A new union

Within two years of meeting, David and Pam were married. In what David would later describe as the best wedding he’d ever been to, they were married by a Jewish rabbi in a hotel in Philadelphia, surrounding by family and friends.

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Final details at the rehearsal. The couple wrote the wedding ceremony and procedures themselves.

The wedding ceremony was simple and fairly non-religious – David was a non-practicing Jew, and Pam was a non-practicing Christian. They danced and partied and filled the night with their huge smiles and loud laughter.

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Following the wedding and honeymoon on Paradise Island, the pair set off to open up a brand new dental practice – David as the periodontist, and Pam as the managing hygienist. Location was the key – where would these two set up their lives and livelihood? With possible options ranging coast to coast in the U.S., the couple weighed their choices: They could pursue life in California, following in the footsteps of David’s Jewish cousins. They seriously considered Atlanta for a hot second, even touring possible facilities and looking into licensing requirements, all while being charmed by the Southern hospitality. And then there was David’s home state of Connecticut, where his immediate family all resided.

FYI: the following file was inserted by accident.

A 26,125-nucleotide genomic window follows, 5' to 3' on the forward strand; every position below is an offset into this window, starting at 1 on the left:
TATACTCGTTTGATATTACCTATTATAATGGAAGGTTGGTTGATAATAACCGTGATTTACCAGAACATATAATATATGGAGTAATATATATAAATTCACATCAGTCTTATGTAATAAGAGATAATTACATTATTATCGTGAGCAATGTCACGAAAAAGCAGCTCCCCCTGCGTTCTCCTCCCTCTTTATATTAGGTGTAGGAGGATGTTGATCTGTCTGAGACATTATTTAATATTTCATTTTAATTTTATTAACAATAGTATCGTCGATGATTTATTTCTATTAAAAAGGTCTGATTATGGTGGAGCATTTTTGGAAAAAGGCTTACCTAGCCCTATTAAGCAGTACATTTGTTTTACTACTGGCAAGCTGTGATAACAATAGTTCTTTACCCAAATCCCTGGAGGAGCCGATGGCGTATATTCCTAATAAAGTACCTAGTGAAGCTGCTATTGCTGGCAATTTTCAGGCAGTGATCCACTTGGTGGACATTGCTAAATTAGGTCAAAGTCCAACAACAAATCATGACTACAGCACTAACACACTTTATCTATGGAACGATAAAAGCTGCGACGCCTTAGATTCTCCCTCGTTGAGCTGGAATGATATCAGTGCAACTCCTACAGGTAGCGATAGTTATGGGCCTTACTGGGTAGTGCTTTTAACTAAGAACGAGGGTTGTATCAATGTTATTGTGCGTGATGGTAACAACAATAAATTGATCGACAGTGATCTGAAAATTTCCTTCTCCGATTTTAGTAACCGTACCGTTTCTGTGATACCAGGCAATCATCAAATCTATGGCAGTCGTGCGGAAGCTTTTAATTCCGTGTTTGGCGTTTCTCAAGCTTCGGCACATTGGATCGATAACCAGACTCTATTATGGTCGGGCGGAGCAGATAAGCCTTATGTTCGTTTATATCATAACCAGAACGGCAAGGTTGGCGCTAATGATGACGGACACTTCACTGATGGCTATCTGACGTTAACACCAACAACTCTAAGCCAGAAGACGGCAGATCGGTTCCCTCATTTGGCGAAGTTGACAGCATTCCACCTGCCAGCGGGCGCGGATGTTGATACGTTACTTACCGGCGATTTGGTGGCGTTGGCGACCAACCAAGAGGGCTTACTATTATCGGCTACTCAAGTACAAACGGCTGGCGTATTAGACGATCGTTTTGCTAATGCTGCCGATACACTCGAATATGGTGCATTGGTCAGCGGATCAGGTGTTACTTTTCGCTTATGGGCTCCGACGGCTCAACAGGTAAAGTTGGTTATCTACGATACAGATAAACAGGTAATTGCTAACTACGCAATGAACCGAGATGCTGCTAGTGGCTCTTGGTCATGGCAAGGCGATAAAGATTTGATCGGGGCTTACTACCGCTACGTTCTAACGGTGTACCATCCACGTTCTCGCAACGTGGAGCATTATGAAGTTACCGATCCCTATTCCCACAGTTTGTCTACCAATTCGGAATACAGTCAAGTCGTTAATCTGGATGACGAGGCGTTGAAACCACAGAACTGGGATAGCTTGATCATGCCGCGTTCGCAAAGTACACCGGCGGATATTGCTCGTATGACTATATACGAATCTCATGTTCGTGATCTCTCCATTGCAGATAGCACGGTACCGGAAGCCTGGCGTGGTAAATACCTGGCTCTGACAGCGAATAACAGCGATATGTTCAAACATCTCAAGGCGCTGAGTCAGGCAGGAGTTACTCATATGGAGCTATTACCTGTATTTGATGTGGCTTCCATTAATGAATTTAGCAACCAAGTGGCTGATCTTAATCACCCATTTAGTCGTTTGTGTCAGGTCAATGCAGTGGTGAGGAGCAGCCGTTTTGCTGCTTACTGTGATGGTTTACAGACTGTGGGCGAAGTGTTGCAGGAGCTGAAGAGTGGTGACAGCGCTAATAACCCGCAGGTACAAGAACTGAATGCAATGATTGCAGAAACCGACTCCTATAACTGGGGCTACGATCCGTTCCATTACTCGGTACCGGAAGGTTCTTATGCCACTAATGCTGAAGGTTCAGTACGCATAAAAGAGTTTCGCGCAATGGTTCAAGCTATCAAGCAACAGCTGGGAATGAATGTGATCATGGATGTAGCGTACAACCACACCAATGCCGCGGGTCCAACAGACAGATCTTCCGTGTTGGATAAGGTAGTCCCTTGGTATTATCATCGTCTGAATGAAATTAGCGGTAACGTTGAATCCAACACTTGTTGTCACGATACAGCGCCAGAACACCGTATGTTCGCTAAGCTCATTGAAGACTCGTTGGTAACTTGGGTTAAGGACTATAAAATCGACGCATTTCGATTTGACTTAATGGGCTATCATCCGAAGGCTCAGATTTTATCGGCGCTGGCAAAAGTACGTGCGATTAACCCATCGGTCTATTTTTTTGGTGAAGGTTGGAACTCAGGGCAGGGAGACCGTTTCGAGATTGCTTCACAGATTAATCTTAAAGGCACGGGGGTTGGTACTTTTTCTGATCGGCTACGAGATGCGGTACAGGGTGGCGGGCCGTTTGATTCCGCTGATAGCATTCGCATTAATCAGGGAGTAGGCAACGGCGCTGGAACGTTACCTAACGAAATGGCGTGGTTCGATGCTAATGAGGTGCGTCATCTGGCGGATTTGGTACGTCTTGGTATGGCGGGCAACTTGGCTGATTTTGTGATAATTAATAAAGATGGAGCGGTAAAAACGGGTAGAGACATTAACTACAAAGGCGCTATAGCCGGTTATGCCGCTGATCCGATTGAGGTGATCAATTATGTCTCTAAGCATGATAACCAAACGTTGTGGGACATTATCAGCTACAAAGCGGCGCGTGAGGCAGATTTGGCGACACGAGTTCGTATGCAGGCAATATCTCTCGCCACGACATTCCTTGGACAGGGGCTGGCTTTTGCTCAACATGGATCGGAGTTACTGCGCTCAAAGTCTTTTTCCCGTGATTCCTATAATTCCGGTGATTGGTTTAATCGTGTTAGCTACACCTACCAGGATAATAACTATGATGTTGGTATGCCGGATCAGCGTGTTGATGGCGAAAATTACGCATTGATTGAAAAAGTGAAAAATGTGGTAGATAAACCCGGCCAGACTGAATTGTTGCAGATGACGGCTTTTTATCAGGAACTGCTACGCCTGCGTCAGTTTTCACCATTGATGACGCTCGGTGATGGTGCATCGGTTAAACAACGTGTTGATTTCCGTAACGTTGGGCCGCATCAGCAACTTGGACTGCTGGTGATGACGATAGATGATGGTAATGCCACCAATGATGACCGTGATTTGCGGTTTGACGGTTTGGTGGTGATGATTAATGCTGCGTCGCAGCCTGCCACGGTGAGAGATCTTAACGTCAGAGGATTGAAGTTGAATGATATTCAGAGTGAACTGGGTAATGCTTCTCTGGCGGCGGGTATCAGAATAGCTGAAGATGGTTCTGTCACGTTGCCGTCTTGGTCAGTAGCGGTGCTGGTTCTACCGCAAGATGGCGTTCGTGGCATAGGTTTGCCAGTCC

But Don, Pam’s dad (also a dentist), recommended that they consider Williamsport, Pennsylvania – a town in a rural part of the state, situated halfway between Philadelphia and Pittsburg, that was under-served in the periodontal field. Maybe it was the prospect of being a big fish in a small pond, or maybe it was the proximity to family in the Northeast, or maybe it was just the familiar Pennsylvania dental licensing requirements. But whatever the underlying reason, Williamsport won the practice lottery in this round.

The real reason the couple landed in Williamsport, PA would not reveal itself for years to come.


2 thoughts on “A new union

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